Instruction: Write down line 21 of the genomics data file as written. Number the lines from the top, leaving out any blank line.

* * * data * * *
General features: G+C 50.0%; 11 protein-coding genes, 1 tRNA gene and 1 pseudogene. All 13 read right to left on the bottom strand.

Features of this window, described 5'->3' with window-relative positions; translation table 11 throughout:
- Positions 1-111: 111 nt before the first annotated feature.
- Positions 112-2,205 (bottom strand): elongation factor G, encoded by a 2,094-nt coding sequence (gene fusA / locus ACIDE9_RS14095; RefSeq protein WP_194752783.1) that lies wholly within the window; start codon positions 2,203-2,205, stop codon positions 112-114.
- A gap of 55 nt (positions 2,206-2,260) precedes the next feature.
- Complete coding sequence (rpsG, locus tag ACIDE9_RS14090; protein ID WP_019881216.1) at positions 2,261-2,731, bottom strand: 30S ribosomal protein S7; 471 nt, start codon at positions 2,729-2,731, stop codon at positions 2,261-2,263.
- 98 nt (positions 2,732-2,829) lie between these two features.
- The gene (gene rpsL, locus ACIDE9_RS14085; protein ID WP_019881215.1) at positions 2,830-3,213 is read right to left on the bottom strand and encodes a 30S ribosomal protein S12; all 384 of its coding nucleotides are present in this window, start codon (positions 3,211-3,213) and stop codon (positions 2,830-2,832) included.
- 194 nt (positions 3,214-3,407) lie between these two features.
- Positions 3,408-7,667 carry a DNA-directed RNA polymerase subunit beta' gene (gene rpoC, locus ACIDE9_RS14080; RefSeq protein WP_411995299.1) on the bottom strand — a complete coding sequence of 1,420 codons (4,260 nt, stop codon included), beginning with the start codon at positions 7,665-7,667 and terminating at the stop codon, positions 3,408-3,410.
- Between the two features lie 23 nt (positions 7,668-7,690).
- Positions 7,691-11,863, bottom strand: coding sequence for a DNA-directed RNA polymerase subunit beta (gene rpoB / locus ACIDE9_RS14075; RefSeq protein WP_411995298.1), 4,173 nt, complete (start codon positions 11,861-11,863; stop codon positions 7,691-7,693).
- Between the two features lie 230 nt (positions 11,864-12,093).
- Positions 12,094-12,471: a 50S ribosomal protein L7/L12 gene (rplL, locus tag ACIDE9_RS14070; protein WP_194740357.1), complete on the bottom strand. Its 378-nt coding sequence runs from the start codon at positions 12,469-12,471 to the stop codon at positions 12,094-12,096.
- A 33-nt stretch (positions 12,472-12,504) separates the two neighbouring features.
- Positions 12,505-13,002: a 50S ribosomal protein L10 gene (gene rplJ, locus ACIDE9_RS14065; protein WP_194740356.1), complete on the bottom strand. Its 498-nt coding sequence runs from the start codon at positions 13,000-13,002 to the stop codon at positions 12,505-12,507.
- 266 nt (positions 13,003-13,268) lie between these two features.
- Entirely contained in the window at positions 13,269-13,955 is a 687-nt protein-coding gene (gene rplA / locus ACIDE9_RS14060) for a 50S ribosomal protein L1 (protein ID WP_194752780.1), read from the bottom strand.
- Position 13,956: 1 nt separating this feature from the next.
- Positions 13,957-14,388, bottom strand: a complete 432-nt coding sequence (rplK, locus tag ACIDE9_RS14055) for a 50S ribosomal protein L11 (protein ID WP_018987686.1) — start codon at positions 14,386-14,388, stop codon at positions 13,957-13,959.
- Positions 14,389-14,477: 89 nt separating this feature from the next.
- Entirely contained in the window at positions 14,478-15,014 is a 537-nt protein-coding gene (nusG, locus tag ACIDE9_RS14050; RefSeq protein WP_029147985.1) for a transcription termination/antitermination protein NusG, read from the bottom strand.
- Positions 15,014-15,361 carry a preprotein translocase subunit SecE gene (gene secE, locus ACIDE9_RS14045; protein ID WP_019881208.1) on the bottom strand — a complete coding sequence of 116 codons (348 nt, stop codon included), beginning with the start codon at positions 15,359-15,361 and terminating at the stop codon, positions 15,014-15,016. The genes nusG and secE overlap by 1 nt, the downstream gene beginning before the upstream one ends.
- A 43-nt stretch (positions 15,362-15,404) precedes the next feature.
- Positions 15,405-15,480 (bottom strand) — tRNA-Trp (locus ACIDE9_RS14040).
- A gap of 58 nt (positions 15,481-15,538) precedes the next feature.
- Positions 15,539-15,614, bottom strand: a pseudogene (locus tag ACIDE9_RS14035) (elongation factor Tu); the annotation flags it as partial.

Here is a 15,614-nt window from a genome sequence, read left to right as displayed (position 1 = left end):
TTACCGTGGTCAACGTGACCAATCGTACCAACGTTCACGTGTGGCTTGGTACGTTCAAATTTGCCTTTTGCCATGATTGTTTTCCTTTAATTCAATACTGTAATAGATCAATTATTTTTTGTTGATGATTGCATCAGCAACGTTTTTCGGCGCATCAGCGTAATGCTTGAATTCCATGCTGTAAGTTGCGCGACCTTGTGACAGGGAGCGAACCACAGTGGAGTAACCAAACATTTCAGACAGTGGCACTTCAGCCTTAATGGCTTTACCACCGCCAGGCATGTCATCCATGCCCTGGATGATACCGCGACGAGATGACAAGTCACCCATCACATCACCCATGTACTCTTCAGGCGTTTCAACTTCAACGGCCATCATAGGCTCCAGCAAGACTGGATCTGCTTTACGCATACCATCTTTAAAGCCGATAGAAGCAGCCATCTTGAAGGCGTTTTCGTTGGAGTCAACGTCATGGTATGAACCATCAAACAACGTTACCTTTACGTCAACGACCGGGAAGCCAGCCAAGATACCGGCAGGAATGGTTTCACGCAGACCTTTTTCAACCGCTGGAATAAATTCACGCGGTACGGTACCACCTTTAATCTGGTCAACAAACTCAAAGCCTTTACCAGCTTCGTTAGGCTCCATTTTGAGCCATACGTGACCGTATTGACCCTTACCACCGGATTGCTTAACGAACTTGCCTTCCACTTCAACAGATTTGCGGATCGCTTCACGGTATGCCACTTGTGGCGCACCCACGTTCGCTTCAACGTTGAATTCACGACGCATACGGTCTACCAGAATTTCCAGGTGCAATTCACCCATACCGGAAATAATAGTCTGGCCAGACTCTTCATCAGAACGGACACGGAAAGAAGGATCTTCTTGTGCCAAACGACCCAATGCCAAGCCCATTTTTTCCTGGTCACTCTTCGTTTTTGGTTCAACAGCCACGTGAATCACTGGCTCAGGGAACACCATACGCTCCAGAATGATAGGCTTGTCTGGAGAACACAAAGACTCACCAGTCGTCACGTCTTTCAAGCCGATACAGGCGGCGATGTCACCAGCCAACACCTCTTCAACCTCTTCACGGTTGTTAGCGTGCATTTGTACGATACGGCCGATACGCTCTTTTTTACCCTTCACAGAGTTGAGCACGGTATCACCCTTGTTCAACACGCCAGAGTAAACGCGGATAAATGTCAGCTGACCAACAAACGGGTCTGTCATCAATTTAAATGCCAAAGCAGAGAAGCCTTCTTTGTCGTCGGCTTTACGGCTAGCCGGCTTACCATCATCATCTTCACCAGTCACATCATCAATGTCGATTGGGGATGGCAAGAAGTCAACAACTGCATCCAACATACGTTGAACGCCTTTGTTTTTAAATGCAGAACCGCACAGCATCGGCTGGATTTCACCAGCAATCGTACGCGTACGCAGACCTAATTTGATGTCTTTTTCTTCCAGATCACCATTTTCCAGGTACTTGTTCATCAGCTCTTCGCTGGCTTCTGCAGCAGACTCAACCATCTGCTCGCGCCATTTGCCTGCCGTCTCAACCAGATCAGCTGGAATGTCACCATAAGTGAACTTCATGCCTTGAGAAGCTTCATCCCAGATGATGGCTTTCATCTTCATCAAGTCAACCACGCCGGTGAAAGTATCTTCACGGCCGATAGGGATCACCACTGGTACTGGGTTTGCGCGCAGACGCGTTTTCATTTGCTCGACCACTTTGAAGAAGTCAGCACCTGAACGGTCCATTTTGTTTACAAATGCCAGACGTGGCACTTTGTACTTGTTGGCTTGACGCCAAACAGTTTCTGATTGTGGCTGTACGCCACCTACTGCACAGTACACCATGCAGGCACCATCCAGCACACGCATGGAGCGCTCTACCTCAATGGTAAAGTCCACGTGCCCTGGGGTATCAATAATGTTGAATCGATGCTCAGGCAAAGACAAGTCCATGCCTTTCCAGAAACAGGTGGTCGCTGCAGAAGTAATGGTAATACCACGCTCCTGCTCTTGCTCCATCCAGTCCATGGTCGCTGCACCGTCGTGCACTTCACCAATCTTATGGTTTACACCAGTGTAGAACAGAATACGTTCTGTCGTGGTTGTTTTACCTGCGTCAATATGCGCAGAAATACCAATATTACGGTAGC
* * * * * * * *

- Positions 14,389-14,477: 89 nt separating this feature from the next.